Taking in a few of the international stands (Moscow, Paris and Istanbul) on the way, it was time for engagement on the Newcastle stand with Pat Ritchie and colleagues presenting R&D opportunities in the North East and across the North.
At the invitation of JLL, my working lunch featured a fascinating, impromptu debate on land value capture involving JLL Director, Thomas Stevenson and representatives of Crest Nicholson and Millwood Designer Homes.
Ian Tant on the stage with Professor Sadie Morgan
Slipping away after the starter course, I was straight onto a stage in the main arena in a thought-leadership discussion with Professor Sadie Morgan and an international audience on infrastructure and smart cities.
Evening dinner featured a charity auction raising money for the Princes’ Foundation. With “Chicks with Bricks” as its headline, diversity was a major topic for discussion – so important to see the success of female role models for the future of our profession!
Our final meeting, utilising the last hour available to us on Friday morning, was spent on the Scotland is Now stand, discussing issues such as the Scottish Planning Bill and infrastructure programmes, with Scottish Enterprise.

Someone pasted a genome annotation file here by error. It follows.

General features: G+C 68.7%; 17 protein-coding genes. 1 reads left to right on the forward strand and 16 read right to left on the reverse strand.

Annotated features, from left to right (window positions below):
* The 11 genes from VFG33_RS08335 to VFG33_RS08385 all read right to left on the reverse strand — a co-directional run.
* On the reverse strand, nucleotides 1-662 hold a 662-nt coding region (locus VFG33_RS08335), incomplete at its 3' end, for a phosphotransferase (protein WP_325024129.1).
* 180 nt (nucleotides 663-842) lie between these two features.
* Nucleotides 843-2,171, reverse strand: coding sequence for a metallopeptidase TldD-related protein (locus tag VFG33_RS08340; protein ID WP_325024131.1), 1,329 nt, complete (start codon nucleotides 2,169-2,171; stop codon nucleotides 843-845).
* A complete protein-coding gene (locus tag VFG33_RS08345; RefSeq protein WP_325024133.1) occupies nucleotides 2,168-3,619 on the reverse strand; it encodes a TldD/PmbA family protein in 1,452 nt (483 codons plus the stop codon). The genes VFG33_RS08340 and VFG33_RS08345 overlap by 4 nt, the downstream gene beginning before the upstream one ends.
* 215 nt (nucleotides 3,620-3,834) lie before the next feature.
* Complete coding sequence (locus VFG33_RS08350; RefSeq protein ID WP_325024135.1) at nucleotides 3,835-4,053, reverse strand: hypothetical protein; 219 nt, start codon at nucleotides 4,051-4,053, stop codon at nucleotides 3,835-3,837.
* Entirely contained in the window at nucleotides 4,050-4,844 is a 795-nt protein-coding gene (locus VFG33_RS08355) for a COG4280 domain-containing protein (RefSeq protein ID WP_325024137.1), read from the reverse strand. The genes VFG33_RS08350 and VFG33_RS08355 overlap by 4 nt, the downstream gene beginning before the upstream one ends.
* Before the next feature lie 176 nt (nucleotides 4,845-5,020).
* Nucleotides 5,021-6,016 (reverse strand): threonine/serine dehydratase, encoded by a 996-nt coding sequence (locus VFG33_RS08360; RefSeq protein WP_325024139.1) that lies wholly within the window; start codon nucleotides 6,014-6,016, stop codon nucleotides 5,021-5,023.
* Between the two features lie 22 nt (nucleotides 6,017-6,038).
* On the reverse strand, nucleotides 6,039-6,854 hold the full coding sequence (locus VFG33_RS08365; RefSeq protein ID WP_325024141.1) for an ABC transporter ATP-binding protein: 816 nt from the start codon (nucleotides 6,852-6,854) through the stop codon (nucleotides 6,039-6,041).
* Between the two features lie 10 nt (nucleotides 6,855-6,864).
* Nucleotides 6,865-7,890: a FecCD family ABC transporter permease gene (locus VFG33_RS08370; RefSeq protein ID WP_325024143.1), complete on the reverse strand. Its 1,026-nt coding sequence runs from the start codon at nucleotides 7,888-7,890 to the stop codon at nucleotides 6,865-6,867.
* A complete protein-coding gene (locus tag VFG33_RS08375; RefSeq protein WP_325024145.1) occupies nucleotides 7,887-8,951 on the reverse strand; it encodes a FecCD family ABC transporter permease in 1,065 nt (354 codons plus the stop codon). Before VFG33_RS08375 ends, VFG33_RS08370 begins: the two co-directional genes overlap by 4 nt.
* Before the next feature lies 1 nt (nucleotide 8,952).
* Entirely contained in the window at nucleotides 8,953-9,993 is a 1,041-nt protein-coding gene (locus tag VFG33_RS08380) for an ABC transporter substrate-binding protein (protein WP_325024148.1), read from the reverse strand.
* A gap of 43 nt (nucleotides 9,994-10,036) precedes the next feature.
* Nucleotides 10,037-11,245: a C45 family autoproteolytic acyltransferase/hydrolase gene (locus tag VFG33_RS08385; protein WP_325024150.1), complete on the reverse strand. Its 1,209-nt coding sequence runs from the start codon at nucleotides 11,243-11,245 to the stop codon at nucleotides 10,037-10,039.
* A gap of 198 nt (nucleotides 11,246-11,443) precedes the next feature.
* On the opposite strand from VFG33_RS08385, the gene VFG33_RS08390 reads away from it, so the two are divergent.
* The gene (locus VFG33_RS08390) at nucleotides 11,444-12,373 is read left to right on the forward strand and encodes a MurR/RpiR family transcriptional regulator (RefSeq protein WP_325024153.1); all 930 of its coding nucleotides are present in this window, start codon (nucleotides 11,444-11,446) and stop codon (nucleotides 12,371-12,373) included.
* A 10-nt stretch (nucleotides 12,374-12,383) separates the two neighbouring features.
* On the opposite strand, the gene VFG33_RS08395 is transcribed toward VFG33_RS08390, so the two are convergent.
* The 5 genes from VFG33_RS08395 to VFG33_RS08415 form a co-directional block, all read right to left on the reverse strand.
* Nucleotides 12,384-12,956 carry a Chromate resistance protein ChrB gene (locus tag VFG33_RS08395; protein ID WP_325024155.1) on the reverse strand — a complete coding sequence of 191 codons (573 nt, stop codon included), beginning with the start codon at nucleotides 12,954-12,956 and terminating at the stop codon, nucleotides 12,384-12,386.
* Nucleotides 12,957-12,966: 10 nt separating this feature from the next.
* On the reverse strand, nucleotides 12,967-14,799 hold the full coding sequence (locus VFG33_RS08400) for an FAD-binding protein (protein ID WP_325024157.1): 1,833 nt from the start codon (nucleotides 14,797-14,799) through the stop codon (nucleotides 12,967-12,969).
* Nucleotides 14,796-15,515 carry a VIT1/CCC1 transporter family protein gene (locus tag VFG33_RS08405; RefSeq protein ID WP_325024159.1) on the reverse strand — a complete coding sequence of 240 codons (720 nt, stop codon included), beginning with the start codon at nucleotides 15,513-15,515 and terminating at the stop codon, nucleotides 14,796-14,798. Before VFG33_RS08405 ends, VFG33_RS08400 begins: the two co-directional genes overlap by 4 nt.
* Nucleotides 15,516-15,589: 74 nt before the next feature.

So what did we achieve in all this?
We covered more ground in terms of meeting decision-makers across the UK in three days than we could probably have managed in a year back home.
We spoke up for planning in debates and discussions with public and private sectors and with international as well as UK developers. We made a first step for 2019 onto an international stage in thought-leadership.
And we were welcomed by government, local government and private sector organisations – and most importantly by RTPI Members present in MIPIM – as an important addition to UK’s representation in Cannes.
We placed the RTPI shoulder to shoulder with RICS and RIBA in playing an important, professional role at MIPIM.
The audience of MIPIM matters. It attracts many international investors, including those busily attending the various UK stands and hopefully doing business, Brexit notwithstanding. And it brings together decision-makers and opinion-formers away from their day-to-day pressures, willing and able to help in developing ideas, engaging in debates and meeting new people with a little more time to give for a few days at least.
Finally, a comment on diversity: as an international property convention, it’s taken some 30 years for MIPIM to mature and, frankly, civilise. Whilst white men in blue suits are still in the majority (mea culpa), there is now a refreshing involvement of powerful women in leadership roles to demonstrate the increasingly diverse property professions.
Yet the property industry as a whole still has a distance to go. We are on the road, but there is much further to travel in order to achieve better balance. The RTPI, with our Chief Executive – and, next year, our President – will make its contribution.